Biogeography of key mesozooplankton species in the North Atlantic and egg production of Calanus finmarchicus

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    -Here we present a new, pan-North-Atlantic compilation of data on key mesozooplankton species, including the most important copepod, Calanus finmarchicus. Distributional data of eight representative zooplankton taxa, from recent (2000–2009) Continuous Plankton Recorder data, are presented, along with basin-scale data of the phytoplankton colour index. Then we present a compilation of data on C. finmarchicus, including observations of abundance, demography, egg production and female size, with accompanying data on temperature and chlorophyll

    The Interdisciplinary Curriculum for Oncology Palliative Care Education (iCOPE): Meeting the Challenge of Interprofessional Education

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    Abstract Background: Interprofessional education is necessary to prepare students of the health professions for successful practice in today's health care environment. Because of its expertise in interdisciplinary practice and team-based care, palliative care should be leading the way in creating educational opportunities for students to learn the skills for team practice and provision of quality patient-centered care. Multiple barriers exist that can discourage those desiring to create and implement truly interdisciplinary curriculum. Design: An interdisciplinary faculty team planned and piloted a mandatory interdisciplinary palliative oncology curriculum and responded to formative feedback. Setting/Subjects: The project took place at a large public metropolitan university. Medical, nursing, and social work students and chaplains completing a clinical pastoral education internship participated in the curriculum. Measurements: Formative feedback was received via the consultation of an interdisciplinary group of palliative education experts, focus groups from students, and student evaluations of each learning modality. Results: Multiple barriers were experienced and successfully addressed by the faculty team. Curricular components were redesigned based on formative feedback. Openness to this feedback coupled with flexibility and compromise enabled the faculty team to create an efficient, sustainable, and feasible interdisciplinary palliative oncology curriculum. Conclusion: Interdisciplinary palliative education can be successful if faculty teams are willing to confront challenges, accept feedback on multiple levels, and compromise while maintaining focus on desired learner outcomes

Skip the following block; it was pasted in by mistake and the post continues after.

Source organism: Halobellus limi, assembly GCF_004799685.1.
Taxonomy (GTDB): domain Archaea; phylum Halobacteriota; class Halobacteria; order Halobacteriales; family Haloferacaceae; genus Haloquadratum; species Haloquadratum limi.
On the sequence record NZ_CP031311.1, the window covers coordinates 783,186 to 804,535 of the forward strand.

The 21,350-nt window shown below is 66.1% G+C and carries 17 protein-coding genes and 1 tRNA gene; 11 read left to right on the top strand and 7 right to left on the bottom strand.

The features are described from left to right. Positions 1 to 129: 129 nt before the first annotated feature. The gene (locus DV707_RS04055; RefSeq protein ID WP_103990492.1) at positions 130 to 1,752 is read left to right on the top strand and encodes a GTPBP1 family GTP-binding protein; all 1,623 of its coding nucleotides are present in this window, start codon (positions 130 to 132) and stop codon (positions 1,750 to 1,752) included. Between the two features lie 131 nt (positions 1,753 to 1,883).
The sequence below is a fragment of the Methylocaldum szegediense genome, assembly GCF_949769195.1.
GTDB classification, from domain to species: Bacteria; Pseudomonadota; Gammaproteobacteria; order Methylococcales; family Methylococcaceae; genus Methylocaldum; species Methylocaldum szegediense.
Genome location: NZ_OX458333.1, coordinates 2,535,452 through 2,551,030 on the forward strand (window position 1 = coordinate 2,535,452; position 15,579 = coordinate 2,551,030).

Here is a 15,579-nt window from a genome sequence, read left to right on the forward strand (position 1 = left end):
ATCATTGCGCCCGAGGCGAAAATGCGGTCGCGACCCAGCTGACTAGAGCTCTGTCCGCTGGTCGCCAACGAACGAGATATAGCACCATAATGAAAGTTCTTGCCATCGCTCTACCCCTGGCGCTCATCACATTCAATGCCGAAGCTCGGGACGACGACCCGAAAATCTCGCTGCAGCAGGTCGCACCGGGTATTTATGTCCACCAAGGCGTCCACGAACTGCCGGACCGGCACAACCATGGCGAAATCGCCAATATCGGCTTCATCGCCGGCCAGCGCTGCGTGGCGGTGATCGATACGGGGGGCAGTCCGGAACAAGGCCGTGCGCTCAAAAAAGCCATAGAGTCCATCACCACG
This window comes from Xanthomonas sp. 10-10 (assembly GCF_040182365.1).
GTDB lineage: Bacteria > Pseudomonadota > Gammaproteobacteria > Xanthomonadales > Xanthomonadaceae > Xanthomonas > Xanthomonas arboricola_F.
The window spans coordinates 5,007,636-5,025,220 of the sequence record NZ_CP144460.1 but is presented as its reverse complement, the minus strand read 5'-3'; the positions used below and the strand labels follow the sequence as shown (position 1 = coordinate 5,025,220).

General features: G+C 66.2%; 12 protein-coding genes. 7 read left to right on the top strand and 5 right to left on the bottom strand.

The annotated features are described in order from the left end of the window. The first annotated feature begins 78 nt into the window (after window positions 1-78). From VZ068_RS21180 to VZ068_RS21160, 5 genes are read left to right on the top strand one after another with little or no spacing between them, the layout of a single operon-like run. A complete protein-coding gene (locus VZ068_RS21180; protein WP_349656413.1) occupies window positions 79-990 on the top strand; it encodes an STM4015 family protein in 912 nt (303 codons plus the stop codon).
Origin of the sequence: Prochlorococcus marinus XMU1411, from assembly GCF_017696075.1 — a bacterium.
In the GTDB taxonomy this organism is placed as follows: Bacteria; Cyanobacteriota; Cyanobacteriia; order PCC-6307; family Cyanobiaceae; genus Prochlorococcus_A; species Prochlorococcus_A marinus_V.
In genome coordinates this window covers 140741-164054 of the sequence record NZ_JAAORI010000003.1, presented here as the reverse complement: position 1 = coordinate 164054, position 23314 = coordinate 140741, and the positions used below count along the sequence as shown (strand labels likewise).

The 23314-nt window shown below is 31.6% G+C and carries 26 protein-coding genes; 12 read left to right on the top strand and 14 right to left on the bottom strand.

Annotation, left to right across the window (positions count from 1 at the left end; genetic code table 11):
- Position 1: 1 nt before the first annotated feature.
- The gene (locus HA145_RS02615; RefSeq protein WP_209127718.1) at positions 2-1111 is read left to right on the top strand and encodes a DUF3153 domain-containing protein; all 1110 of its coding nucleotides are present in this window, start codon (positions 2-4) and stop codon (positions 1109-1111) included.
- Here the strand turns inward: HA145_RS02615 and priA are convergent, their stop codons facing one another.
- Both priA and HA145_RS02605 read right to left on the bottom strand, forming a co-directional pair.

Trans-Epithelial Immune Cell Transfer during Suckling Modulates Delayed-Type Hypersensitivity in Recipients as a Function of Gender

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    INTRODUCTION: Breast feeding has long term effects on the developing immune system which outlive passive immunization of the neonate. We have investigated the transfer of milk immune cells and examined the result of transfer once the recipients were adult. METHODS: Non-transgenic mouse pups were foster-nursed by green fluorescent protein (GFP) transgenic dams for 3 weeks and the fate of GFP+ cells was followed by FACS analysis, immunohistochemistry and RT-PCR for GFP and appropriate immune cell markers. Pups suckled by non-transgenic dams served as controls. RESULTS: Despite a preponderance of B cells and macrophages in the stomach contents of the pups, most cells undergoing trans-epithelial migration derived from the 3-4% of milk cells positive for T lymphocyte markers. These cells homed to the spleen and thymus, with maximal accumulation at 3-4 weeks. By sensitizing dams with an antigen which elicits a T cell-mediated delayed-type-hypersensitivity (DTH) response, we determined that nursing by a sensitized dam (compared to a non-sensitized dam) amplified a subsequent DTH response in females and yet suppressed one in males. DISCUSSION: These results suggest that clinical evaluation weighing the pros and cons of nursing male versus female children by mothers with genetically-linked hypersensitivity diseases, such as celiac disease and eczema, or those in regions of the world with endemic DTH-eliciting diseases, such as tuberculosis, may be warranted

    Selective Attenuation of Norepinephrine Release and Stress-Induced Heart Rate Increase by Partial Adenosine A1 Agonism